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Jones takes a phone call from a constituent this October in his office.

in Dallas County

“We built a new health center, a new senior citizens’ center, walking trails in the Sparkman area, a new fire department in Sparkman and in Manning, remodeled a pavilion for community events in Princeton, and in Carthage, we secured a new fire station, and helped administer the opening of a new jail,” Jones quickly said as he tried to remember the highlights of improvements. Rural water systems have been developed in the Lea’s Ridge area,

Sparkman and Bucksnort as well. Rural fire stations have also been im- proved to greatly enhance fire protection in rural Dallas County. “I have seen those firefighters in action in the last two years especially and they deserve to be commended,” Jones said. Downtown Fordyce was also placed on the National Register of His- torical Places in 2008 and Jones said that has been a significant positive for the community. “We’re also very proud of our wonderful museum,” Jones said. “It has been honored as one of the best museums in the state.” A big homecoming, so to speak, for Dallas County was when Steam

Engine 101 came back home from the Little Rock Zoo. Fordyce Lumber Company used the engine in the 1930s but it had been located in the Little Rock Zoo for many years.

“I was asked if the county wanted it and I talked to several people and

everyone thought it would be a big asset for it to come back home where it belonged,” Jones said. Steam Engine 101 Fordyce-Princeton sits in downtown Fordyce today. Jones said going forward he would like to see continued improvements

in rural water and he is working diligently to attract more industries because Dallas County “needs jobs just like any other county.” Te economic downturn has been rough on the community and

Jones said he wants to continue to focus on economic development and improving the infrastructure. “We’re also excited about the expansion of U.S. Highway 167 North to four lanes that we hope will make us more attractive for new busi- nesses to locate in our county, such as the new Jet Asphalt Plant located


along that new highway improvement. We are very excited that they chose Dallas County to locate their plant,” Jones added. Te man behind the chair After he returned home from the guard he worked in the construction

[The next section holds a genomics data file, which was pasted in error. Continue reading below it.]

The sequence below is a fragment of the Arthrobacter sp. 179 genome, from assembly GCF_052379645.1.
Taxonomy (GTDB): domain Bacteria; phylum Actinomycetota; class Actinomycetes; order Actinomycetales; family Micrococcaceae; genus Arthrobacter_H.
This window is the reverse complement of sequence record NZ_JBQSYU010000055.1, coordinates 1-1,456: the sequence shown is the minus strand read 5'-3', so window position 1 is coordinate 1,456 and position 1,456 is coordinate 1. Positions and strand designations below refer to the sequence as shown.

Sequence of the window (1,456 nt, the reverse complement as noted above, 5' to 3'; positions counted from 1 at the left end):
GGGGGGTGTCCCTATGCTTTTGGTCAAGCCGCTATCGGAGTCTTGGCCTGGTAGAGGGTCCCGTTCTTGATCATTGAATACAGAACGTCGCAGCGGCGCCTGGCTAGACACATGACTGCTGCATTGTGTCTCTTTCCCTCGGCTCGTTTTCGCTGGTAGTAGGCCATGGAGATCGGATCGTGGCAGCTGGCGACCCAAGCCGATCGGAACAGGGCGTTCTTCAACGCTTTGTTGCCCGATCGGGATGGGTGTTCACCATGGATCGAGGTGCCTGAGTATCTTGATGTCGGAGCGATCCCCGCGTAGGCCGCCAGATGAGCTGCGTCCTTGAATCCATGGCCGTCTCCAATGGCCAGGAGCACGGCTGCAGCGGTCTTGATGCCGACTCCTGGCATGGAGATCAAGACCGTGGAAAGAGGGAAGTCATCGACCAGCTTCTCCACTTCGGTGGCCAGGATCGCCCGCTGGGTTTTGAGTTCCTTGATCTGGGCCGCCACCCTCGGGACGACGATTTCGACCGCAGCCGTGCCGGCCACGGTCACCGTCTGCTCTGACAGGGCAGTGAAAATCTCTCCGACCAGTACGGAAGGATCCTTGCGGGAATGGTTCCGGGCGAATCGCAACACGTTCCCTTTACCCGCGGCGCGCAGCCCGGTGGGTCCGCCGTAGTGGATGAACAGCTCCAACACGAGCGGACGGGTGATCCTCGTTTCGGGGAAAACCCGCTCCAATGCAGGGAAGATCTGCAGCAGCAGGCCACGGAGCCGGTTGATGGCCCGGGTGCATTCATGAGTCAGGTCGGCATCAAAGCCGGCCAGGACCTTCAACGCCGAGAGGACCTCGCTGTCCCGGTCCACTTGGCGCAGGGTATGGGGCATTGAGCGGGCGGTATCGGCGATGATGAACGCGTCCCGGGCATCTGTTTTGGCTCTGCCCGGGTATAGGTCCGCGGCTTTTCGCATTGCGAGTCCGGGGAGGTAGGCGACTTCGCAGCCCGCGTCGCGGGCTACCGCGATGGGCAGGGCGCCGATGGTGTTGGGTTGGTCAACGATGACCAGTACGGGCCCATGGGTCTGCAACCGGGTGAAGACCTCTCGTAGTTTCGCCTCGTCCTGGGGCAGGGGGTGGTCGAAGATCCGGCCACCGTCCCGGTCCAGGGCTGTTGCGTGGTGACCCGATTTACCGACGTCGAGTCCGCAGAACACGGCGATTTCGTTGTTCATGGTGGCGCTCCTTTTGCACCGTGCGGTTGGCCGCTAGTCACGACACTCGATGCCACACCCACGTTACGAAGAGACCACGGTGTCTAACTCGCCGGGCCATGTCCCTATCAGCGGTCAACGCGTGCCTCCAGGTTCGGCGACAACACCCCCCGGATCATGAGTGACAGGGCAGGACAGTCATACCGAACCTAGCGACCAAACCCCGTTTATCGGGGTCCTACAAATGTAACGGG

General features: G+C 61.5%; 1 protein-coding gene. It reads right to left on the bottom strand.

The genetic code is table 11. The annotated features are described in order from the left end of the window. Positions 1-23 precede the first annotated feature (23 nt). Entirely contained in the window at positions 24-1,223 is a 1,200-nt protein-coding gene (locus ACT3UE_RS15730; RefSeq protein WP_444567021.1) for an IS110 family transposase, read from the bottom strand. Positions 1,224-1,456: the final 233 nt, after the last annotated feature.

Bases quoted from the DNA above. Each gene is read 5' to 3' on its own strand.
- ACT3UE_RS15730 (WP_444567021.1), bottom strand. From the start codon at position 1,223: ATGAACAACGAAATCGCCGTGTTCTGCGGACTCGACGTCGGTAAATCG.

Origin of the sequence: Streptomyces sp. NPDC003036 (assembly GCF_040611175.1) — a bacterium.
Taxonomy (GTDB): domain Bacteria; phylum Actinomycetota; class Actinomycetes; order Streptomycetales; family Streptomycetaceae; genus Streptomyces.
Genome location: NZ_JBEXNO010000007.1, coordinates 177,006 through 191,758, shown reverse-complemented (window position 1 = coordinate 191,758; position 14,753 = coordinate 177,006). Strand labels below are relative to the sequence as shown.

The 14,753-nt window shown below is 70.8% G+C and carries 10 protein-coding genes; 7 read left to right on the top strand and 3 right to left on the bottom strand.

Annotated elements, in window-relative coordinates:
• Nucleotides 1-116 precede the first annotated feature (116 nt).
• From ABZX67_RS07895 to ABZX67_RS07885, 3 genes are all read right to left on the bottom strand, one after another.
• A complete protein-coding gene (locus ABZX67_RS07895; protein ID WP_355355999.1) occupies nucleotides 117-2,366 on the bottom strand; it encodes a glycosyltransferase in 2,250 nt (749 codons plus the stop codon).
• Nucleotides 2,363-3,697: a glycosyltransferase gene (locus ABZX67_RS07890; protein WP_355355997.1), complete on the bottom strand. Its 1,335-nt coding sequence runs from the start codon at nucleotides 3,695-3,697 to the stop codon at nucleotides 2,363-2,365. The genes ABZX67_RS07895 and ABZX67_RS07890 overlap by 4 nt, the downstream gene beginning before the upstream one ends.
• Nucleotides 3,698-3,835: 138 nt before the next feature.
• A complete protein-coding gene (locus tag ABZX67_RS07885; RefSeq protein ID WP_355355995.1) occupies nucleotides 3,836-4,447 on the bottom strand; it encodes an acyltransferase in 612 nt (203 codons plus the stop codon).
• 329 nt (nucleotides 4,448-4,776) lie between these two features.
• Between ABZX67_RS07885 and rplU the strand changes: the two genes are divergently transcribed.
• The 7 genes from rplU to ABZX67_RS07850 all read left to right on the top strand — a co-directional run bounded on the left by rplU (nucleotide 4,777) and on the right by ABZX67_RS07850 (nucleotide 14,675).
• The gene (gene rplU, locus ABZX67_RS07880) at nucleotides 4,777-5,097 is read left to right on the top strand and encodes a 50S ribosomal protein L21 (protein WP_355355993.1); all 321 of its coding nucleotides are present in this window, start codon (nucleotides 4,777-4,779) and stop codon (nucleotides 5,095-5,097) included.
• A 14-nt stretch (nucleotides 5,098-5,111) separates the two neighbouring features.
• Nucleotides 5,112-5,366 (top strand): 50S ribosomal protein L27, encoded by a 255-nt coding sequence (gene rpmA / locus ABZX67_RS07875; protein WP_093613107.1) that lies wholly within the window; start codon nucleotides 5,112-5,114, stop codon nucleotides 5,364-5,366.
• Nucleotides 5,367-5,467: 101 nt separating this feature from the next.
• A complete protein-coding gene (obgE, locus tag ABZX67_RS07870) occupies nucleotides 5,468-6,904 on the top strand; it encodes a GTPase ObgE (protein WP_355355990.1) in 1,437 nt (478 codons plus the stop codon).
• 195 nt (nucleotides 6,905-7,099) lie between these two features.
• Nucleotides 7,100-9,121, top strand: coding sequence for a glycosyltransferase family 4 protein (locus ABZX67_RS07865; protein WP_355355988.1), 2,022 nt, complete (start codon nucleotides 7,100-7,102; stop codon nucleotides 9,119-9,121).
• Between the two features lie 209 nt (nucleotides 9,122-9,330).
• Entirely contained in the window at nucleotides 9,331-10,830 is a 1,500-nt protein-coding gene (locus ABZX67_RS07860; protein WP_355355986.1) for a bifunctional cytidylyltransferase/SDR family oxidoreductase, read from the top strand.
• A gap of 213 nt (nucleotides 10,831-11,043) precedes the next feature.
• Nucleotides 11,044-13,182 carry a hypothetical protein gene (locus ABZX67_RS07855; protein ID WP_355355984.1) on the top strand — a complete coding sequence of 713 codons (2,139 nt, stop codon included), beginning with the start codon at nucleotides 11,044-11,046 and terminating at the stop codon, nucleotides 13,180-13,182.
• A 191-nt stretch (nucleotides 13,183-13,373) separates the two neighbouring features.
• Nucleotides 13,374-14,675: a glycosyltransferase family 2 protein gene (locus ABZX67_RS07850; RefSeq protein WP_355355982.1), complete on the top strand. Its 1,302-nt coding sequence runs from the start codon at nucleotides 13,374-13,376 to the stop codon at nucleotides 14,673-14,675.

industry for a stint and then he “made one of the best decisions in his life” when he went to work for Allied Telephone Company in 1969. “I was a field engineer for 26 years and worked in several different

departments in the company,” Jones said. “Tey educated me and provided training that I couldn’t receive any where else. Allied was very good to me.” Allied Telephone Company had about 100 employees when Jones was

hired in 1969. In 2000, when he left the company, it was then known as Alltel and boasted more than 26,000 employees. “I was fortunate to be able to attend several schools and training,”

Jones said. “Te training they gave me was a big plus for me and has helped me as county judge.” He married Donna in 1971 and said “that was yet another one of the best decisions in my life.” Jones said there’s not a day that goes by that he’s not humbled and

credits his parents and Donna for helping make him who he is today. “We worked on the farm when I was growing up from daylight to

dark,” Jones said. “I was about 7 years old and already working farm equipment. I was walking with my daddy one day and I was dragging my right foot. Daddy whapped me pretty good and I asked him why he did that. He said, ‘Tose heals cost just as much as the soles … Pick your feet up.’” Jones said he has picked up his feet ever since. After 32 years with the telephone company, Jones said his desire to help people and certain factors in the business called him to make a change in his professional life.

“I talked with many friends and people in the county and decided to Continued Page 32 >>>


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